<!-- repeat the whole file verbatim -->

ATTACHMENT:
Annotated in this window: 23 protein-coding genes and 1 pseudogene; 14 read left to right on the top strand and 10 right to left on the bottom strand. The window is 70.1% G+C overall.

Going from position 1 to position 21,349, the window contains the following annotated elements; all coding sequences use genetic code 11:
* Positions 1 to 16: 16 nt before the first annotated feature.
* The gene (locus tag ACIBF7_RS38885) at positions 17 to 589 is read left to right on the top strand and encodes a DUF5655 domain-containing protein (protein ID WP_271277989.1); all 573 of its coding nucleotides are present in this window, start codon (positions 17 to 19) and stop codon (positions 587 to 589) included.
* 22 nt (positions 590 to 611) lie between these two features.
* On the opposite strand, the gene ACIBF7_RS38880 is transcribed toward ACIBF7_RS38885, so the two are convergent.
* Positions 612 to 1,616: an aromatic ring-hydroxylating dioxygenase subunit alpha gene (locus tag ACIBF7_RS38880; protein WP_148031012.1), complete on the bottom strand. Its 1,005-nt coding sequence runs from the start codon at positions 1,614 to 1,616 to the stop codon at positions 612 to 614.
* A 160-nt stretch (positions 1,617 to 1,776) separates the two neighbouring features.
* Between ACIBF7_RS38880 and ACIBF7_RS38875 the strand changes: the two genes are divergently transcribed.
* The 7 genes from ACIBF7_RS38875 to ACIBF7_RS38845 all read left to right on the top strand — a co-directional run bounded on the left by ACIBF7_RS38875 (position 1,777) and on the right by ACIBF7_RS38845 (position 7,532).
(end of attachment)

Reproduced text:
Annotated in this window: 23 protein-coding genes and 1 pseudogene; 14 read left to right on the top strand and 10 right to left on the bottom strand. The window is 70.1% G+C overall.

Going from position 1 to position 21,349, the window contains the following annotated elements; all coding sequences use genetic code 11:
* Positions 1 to 16: 16 nt before the first annotated feature.
* The gene (locus tag ACIBF7_RS38885) at positions 17 to 589 is read left to right on the top strand and encodes a DUF5655 domain-containing protein (protein ID WP_271277989.1); all 573 of its coding nucleotides are present in this window, start codon (positions 17 to 19) and stop codon (positions 587 to 589) included.
* 22 nt (positions 590 to 611) lie between these two features.
* On the opposite strand, the gene ACIBF7_RS38880 is transcribed toward ACIBF7_RS38885, so the two are convergent.
* Positions 612 to 1,616: an aromatic ring-hydroxylating dioxygenase subunit alpha gene (locus tag ACIBF7_RS38880; protein WP_148031012.1), complete on the bottom strand. Its 1,005-nt coding sequence runs from the start codon at positions 1,614 to 1,616 to the stop codon at positions 612 to 614.
* A 160-nt stretch (positions 1,617 to 1,776) separates the two neighbouring features.
* Between ACIBF7_RS38880 and ACIBF7_RS38875 the strand changes: the two genes are divergently transcribed.
* The 7 genes from ACIBF7_RS38875 to ACIBF7_RS38845 all read left to right on the top strand — a co-directional run bounded on the left by ACIBF7_RS38875 (position 1,777) and on the right by ACIBF7_RS38845 (position 7,532).